The obstacles to Linux security

Off the Beat: Bruce Byfield's Blog

Dec 07, 2016 GMT
Bruce Byfield

Improving security and privacy is the most important issue in modern computing. Yet even Linux, whose architecture gives its a built-in advantage, is moving slowly on these issues. The prevailing attitudes and the innate difficulties of bringing security to the desktop mean that the progress is slow.

To start with, despite the media attention of the last few years, many Linux users -- even many developers -- fail to see the urgency. They fail to distinguish the difference between the fact that Linux has the tools for security and privacy with how it is actually configured. In some circles, even mentioning that Linux might not be configured securely raises accusations of FUD (Fear, Uncertainty, and Doubt) -- that is, disloyalty to Linux in the name of sensationalism.

It doesn't help, either, that distributions have spent over a decade increasing the convenience of their releases while decreasing the security. Most of these changes seem justified in themselves, such as the automounting of external devices, yet I am confident that an audit would show a cumulative decrease in security, especially during the years 2000-2005.

Like Windows users before them, many Linux desktop users have learned to think of their computers as appliances. What matters is their short-term convenience, even at the cost of the long-term inconvenience of restoring their computers after serious security intrusions. Many cannot even be bothered with a strong password, or any password at all, although they seem to regard hiring an expert to purge their computer and restore its functionality every six months a normal part of running a computer.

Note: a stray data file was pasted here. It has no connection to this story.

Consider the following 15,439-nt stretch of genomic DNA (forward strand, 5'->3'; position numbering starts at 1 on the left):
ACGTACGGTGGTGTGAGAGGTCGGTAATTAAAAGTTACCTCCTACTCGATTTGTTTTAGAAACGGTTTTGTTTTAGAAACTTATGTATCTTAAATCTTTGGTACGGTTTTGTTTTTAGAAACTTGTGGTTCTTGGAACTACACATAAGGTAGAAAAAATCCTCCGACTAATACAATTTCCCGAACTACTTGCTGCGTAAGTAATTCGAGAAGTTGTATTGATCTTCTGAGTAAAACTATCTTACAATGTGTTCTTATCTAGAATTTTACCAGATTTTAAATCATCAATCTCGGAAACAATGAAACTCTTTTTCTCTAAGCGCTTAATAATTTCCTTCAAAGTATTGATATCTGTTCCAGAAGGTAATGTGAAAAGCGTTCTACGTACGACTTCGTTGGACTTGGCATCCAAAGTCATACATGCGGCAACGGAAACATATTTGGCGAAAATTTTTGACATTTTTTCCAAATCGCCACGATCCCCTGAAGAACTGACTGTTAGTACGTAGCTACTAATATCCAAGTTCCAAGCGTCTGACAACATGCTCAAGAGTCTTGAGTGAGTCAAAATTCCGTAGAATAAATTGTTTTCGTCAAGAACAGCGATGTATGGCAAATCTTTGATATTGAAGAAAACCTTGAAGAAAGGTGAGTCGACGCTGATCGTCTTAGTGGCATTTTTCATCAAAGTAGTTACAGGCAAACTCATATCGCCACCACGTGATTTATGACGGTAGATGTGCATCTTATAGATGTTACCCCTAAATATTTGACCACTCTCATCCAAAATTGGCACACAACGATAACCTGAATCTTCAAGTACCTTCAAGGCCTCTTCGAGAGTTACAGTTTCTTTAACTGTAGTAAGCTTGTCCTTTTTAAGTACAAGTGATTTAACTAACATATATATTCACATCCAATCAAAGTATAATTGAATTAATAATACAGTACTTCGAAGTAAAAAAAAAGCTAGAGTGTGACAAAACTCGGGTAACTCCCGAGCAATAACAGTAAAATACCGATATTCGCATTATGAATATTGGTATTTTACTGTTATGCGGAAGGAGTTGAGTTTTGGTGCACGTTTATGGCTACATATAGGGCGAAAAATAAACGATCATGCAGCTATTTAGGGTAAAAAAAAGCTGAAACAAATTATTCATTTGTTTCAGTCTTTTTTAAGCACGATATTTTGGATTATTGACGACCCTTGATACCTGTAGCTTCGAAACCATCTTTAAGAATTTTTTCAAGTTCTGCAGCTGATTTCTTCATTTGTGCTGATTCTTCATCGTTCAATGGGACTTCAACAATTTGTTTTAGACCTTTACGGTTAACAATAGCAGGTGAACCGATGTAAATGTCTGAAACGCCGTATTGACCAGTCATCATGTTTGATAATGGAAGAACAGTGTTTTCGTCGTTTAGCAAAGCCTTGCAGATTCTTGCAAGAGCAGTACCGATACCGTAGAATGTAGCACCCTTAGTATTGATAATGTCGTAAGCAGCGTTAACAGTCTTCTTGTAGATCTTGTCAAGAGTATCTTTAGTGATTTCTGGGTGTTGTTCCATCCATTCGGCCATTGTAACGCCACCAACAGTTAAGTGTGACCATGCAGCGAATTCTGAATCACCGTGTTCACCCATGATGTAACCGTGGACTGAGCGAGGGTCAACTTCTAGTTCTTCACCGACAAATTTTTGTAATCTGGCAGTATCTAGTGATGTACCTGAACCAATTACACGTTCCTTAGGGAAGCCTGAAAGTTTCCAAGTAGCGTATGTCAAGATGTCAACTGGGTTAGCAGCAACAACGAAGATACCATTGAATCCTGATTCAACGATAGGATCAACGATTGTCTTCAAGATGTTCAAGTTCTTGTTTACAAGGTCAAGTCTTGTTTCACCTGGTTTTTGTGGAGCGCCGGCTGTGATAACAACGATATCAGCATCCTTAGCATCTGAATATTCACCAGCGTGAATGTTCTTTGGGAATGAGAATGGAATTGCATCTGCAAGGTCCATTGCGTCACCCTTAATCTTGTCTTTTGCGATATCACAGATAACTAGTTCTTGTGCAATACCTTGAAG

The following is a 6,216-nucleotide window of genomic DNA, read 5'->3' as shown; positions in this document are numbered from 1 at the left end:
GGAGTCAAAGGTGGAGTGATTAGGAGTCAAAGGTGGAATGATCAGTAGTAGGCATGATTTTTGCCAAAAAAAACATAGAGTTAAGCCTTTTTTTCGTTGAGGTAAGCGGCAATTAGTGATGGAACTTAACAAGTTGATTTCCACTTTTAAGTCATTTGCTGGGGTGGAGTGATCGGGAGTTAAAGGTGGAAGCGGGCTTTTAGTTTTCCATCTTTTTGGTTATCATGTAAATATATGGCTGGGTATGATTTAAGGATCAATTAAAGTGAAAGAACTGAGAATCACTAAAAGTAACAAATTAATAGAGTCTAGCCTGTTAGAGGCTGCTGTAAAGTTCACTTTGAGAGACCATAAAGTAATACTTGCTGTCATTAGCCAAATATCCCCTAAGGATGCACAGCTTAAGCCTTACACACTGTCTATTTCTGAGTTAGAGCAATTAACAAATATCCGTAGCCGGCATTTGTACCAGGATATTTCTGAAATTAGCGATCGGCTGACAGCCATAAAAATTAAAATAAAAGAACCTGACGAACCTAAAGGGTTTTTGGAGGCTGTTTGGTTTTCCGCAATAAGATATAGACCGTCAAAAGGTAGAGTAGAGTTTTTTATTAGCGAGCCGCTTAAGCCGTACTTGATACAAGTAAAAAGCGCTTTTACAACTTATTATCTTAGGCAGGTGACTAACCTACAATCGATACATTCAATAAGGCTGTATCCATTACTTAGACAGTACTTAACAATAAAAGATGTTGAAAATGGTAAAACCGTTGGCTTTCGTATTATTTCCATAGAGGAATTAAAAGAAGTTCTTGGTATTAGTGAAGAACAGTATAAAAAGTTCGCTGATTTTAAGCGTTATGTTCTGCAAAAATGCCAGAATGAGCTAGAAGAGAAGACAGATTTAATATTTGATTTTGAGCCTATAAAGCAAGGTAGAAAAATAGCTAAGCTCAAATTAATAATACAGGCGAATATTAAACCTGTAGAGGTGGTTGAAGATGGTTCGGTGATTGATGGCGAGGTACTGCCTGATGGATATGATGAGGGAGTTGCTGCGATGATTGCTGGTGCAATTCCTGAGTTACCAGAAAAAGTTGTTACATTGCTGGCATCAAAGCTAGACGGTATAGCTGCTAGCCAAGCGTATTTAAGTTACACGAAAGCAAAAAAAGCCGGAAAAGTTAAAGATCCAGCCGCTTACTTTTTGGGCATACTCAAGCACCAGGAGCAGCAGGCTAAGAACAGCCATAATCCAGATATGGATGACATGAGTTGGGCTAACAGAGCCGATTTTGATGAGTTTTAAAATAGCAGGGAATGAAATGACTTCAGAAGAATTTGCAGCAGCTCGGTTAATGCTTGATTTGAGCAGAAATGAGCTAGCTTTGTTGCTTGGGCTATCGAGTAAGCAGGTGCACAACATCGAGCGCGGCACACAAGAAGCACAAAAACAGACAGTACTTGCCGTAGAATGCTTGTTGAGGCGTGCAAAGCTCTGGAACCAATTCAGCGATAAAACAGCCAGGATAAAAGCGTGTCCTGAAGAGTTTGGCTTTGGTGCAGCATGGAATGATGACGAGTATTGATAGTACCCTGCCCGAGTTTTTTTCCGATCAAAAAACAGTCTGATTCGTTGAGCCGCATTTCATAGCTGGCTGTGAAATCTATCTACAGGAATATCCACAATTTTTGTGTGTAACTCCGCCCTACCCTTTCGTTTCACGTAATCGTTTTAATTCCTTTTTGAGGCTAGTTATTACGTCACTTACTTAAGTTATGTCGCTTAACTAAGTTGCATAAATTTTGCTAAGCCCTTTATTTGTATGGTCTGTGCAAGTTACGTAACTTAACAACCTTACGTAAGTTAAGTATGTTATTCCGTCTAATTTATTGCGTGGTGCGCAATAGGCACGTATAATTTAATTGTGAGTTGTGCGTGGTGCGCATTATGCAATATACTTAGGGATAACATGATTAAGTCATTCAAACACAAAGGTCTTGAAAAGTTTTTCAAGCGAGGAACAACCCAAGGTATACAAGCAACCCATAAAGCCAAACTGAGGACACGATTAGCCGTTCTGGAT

These attitudes are not a single person's fault. If anything, they are the fault of an entire industry. Over the years, computer users, no matter what their operating system, have been conditioned to accept occasional security and privacy breaches as the price of running a computer. They complain, and worry over the headlines, but the overall attitude is that nothing much can be done. Even those who have migrated to Linux often carry remnants of the attitude.

The overall effect is that what should be an urgent concern with millions of Iot devices likely to come on line in the next few years is regarded as more of the same, and nothing different from the way things already are. In the end, increasing security and privacy means giving up a degree of convenience, and, for many people, that is an unacceptable step backwards.

Getting things on to the desktop
Of course, exceptions to these attitudes exist. In the last few years, many of the new distributions have been security-oriented. A few have even gained some small acceptance, and others have been bundled into free hardware. Yet few of their ideas, if any, have found their way into mainstream distributions or desktop environments.